Drivers of safer, environmentally friendly cars could save more than $100 in registration fees under a proposal put forward by the NSW government.
The "Vehicle Registration Initiatives" were tagged by Roads Minister Duncan Gay as the biggest proposed changes to NSW vehicle registration in almost a century.
"Our registration system, which dates back to 1924, is based almost solely on calculating registration fees by vehicle weight," Mr Gay said.
"Just consider how much the fleet on NSW roads has changed in 90 years, from the early vintage classics to the big-bodied muscle cars of the '70s and the hybrids of recent years."
Under the proposed changes outlined in the discussion paper, the owner of a hybrid would pay less than the muscle-car owner to register it.
Rather than calculating registration costs based on the weight of a car, the paper proposes breaking it into three segments - 50 per cent on weight, 35 per cent vehicle safety and 15 per cent on environmental credentials.
"Under the new system, a new vehicle with higher safety and environmental credentials would cost less to register than a new vehicle of similar weight with lower safety and environmental credentials," the paper states.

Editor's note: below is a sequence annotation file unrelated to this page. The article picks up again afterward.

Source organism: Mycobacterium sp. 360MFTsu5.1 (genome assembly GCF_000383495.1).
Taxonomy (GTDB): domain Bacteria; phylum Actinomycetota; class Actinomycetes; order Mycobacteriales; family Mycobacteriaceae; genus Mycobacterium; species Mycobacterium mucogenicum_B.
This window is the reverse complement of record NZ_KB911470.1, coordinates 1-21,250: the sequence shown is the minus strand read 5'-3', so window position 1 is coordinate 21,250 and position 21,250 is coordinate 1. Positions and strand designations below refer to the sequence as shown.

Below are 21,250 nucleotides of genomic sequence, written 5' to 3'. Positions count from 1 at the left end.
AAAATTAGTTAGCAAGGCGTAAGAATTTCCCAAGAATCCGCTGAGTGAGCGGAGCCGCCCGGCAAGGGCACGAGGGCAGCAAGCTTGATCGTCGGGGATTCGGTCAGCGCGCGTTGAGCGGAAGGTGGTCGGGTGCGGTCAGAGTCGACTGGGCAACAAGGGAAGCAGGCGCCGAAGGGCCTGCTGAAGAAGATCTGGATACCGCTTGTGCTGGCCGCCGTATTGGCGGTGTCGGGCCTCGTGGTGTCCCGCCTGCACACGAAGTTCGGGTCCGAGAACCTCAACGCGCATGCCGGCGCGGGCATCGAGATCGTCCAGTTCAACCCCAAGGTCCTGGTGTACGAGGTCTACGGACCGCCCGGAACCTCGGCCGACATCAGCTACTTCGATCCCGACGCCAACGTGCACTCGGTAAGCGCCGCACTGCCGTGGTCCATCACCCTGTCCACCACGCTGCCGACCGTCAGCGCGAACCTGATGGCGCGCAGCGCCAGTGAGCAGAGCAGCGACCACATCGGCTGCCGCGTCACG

This would initially apply to new cars before being rolled out across all light vehicles, to encourage the adoption of safer, greener cars.
The discussion paper gives examples of the cost saving for various vehicles.
A large four-wheel drive with a high safety and environment rating would cost $134 less to register, an SUV with the same ratings $76 less and a small vehicle $39 less.
By contrast, vehicles with lower safety and environment ratings would see their registration costs rise by as much as $26.
Safety and environmental ratings could also be introduced to green slips.
"The inclusion of safety criteria within CTP insurance charges would provide additional financial incentives for the purchase of safer vehicles," the paper says.
Registration discounts are also proposed for motorcycles and caravans and light trailers.
Details of the proposed changes are on transport.nsw.gov.au.
People have until July 24 to comment.